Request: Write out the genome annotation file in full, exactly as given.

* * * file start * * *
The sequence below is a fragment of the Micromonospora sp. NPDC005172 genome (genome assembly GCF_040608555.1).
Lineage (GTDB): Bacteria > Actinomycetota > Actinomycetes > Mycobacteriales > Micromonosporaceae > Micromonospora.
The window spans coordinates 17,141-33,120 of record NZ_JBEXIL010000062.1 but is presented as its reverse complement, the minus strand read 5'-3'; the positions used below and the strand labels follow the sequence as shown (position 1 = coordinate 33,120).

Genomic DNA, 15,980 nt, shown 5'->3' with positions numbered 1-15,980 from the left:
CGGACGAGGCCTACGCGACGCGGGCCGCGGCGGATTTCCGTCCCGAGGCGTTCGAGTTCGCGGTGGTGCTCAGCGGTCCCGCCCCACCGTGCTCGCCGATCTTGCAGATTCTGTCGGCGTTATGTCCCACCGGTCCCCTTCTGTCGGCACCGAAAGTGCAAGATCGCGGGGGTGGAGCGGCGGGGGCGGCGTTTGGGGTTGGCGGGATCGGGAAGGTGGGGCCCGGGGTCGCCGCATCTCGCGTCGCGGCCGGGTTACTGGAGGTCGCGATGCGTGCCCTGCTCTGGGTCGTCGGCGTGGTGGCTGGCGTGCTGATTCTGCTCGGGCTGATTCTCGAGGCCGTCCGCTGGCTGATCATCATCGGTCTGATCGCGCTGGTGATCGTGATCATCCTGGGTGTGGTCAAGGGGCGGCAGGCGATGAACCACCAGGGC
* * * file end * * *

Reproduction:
The sequence below is a fragment of the Micromonospora sp. NPDC005172 genome (genome assembly GCF_040608555.1).
Lineage (GTDB): Bacteria > Actinomycetota > Actinomycetes > Mycobacteriales > Micromonosporaceae > Micromonospora.
The window spans coordinates 17,141-33,120 of record NZ_JBEXIL010000062.1 but is presented as its reverse complement, the minus strand read 5'-3'; the positions used below and the strand labels follow the sequence as shown (position 1 = coordinate 33,120).

Genomic DNA, 15,980 nt, shown 5'->3' with positions numbered 1-15,980 from the left:
CGGACGAGGCCTACGCGACGCGGGCCGCGGCGGATTTCCGTCCCGAGGCGTTCGAGTTCGCGGTGGTGCTCAGCGGTCCCGCCCCACCGTGCTCGCCGATCTTGCAGATTCTGTCGGCGTTATGTCCCACCGGTCCCCTTCTGTCGGCACCGAAAGTGCAAGATCGCGGGGGTGGAGCGGCGGGGGCGGCGTTTGGGGTTGGCGGGATCGGGAAGGTGGGGCCCGGGGTCGCCGCATCTCGCGTCGCGGCCGGGTTACTGGAGGTCGCGATGCGTGCCCTGCTCTGGGTCGTCGGCGTGGTGGCTGGCGTGCTGATTCTGCTCGGGCTGATTCTCGAGGCCGTCCGCTGGCTGATCATCATCGGTCTGATCGCGCTGGTGATCGTGATCATCCTGGGTGTGGTCAAGGGGCGGCAGGCGATGAACCACCAGGGC